August 27, 2005
Our new Patriot Act case, opposing the government's demands for information
from a Connecticut institution with library and Internet records, is among the best-timed and most Orwellian that I have seen during my four years as head of the ACLU.
Best-timed because even as I write this Congress is considering expansions to the Patriot Act, and here we have a case in which FBI demands for information were made under a Patriot Act provision that doesn't require ANY judicial authorization.
As The New York Times editorial board pointed out today
, "It turns out that they were right to be concerned." And as the editorial also emphasizes, this news underscores the importance of Congress's impending debate on the Patriot Act, and the need for reasonable restrictions on law enforcement and "changes that make the Patriot Act better, not worse."
It's Orwellian at an even a deeper level because our client is gagged from joining the public debate at this critical time in the democratic process. The ACLU itself can't even talk about what type of institution our client is. We can say they collect library and Internet records, and that they are members of the American Library Association, but we have to leave it at that for fear of violating the Patriot Act gag provisions. Needless to say, the First Amendment has seen better days.
ACLU is seeking an emergency order to lift the gag
and allow our client to engage fully in the public debate that defines our political process. Our Associate Legal Director, Ann Beeson, will be in court next week making these points on our behalf.
Meanwhile we have to get as much of the story out as possible and get folks to pressure their members of Congress to do the right thing come September.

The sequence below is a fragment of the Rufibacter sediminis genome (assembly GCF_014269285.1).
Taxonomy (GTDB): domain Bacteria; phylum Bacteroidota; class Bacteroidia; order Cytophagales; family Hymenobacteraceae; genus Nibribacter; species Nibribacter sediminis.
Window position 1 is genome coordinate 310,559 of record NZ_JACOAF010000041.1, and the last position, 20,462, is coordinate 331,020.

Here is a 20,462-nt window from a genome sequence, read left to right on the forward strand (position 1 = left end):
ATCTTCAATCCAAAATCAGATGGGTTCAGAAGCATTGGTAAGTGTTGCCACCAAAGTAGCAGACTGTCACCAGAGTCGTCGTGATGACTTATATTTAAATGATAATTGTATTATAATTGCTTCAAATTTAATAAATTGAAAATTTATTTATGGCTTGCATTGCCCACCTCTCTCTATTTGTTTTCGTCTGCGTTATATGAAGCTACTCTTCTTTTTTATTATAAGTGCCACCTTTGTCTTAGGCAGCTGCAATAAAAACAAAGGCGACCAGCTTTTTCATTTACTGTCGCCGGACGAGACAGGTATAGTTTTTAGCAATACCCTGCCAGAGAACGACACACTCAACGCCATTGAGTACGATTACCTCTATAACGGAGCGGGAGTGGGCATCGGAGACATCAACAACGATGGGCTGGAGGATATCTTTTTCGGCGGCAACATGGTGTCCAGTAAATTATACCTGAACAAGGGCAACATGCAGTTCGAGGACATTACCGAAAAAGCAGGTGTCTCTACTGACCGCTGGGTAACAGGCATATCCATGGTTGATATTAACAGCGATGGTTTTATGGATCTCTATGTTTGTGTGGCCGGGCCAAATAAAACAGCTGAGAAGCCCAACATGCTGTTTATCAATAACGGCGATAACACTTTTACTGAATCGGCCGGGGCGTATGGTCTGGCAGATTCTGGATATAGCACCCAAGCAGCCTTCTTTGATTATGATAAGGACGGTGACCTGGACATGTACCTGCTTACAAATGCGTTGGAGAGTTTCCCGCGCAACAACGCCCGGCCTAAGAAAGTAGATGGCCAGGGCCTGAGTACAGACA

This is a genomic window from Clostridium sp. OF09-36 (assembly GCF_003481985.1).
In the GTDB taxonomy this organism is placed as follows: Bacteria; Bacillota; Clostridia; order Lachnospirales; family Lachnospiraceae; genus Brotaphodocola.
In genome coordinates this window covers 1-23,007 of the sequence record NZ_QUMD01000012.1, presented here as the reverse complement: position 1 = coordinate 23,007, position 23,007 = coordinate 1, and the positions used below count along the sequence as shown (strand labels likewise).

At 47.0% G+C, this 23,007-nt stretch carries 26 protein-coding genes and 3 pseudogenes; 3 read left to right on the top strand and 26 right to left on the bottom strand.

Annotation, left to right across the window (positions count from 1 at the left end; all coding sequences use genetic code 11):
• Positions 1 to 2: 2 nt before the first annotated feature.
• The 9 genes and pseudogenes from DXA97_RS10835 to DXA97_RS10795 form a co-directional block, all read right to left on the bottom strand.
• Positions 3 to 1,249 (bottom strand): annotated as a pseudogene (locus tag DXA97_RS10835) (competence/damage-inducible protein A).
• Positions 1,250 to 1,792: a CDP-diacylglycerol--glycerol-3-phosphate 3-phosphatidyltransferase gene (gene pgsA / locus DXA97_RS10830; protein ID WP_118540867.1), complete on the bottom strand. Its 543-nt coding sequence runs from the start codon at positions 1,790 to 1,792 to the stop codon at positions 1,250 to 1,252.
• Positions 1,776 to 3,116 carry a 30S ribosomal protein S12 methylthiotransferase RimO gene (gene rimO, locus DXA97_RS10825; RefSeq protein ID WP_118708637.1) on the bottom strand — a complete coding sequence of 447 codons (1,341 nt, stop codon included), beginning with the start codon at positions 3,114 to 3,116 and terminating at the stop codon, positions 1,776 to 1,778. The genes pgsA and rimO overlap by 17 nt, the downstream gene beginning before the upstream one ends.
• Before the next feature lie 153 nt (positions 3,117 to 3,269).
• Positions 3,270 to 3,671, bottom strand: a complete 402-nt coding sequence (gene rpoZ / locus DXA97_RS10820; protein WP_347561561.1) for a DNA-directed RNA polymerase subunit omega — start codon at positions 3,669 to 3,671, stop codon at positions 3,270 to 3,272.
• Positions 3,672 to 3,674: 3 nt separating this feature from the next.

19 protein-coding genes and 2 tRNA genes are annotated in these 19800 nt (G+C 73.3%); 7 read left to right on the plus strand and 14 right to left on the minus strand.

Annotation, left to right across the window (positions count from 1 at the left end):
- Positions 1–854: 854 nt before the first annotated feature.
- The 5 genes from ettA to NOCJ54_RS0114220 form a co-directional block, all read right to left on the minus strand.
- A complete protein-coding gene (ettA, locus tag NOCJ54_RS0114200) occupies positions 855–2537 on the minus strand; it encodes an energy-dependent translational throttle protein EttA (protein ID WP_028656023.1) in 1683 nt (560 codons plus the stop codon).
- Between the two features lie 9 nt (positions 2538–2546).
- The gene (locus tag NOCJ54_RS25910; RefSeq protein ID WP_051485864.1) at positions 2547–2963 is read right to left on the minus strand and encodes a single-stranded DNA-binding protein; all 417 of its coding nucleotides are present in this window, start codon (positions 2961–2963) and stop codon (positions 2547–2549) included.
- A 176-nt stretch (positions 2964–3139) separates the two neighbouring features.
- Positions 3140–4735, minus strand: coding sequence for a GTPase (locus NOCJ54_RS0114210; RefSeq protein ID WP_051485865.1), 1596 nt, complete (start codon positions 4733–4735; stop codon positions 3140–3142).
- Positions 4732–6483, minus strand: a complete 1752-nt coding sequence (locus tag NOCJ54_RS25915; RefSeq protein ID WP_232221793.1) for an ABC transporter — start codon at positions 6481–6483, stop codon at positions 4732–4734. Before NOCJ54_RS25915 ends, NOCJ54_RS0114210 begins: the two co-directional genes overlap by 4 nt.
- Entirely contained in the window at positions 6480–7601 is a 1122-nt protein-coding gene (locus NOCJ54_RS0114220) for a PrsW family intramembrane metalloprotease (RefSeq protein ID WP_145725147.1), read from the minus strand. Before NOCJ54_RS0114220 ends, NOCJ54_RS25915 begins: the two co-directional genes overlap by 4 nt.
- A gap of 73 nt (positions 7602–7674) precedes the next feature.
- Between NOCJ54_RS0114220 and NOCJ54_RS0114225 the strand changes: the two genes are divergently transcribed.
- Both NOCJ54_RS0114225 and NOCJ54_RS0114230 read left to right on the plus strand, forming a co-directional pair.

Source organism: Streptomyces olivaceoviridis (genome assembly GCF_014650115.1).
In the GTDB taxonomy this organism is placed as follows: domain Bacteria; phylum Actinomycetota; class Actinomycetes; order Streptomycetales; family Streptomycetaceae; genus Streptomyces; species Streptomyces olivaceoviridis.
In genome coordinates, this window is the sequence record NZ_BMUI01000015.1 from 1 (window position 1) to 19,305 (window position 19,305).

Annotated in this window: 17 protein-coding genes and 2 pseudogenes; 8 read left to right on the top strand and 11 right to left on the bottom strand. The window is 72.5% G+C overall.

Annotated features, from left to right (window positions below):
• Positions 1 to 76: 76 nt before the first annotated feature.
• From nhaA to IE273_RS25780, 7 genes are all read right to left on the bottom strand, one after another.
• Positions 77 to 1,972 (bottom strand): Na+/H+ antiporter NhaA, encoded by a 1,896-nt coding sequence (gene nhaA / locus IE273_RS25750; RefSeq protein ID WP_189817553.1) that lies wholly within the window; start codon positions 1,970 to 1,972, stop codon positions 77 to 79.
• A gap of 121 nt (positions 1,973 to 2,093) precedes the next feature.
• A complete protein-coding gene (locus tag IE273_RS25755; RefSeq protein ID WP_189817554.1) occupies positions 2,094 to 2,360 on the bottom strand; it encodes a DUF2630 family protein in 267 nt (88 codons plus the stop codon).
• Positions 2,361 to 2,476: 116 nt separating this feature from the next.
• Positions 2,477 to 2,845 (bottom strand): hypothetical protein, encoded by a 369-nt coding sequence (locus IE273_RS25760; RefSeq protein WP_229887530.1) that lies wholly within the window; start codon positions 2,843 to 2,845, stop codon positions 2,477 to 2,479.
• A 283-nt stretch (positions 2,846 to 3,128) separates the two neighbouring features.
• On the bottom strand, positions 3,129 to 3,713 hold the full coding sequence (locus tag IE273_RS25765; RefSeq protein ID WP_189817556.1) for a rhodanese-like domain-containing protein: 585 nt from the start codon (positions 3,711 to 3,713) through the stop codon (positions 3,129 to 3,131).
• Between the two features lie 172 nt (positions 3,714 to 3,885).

Too much "gotcha politics" diminishes this profound debate about the nature of our democracy, but the events of the last couple of days require us all to look at the contrast between the government's words and the deeds that this lawsuit has brought to light. Especially when John Ashcroft demonized librarians and civil libertarians as "hysterical" for our concerns over the Patriot Act.
Giving the government powers to demand personal records without any judicial approval is like leaving a loaded gun around the house. It will go off in the wrong direction someday. We do not know if the gun that just went off was turned on the right target.
Yesterday's anonymous government source
(I guess the gag only works one way) said that all the facts haven't come out. We hope they do come out, including whether the government has a well-founded reason to get these records? And if so, why shouldn't it be forced to articulate those facts and reasons before a judge prior to making its demands? Why discard our system of checks and balances?
As the Times points out, our concerns about the Patriot Act were not over whether these excessive powers had already been used, but because we expected they would be. We have a chance to reform these powers in coming months. We must use the time we have and push our leaders to do just that.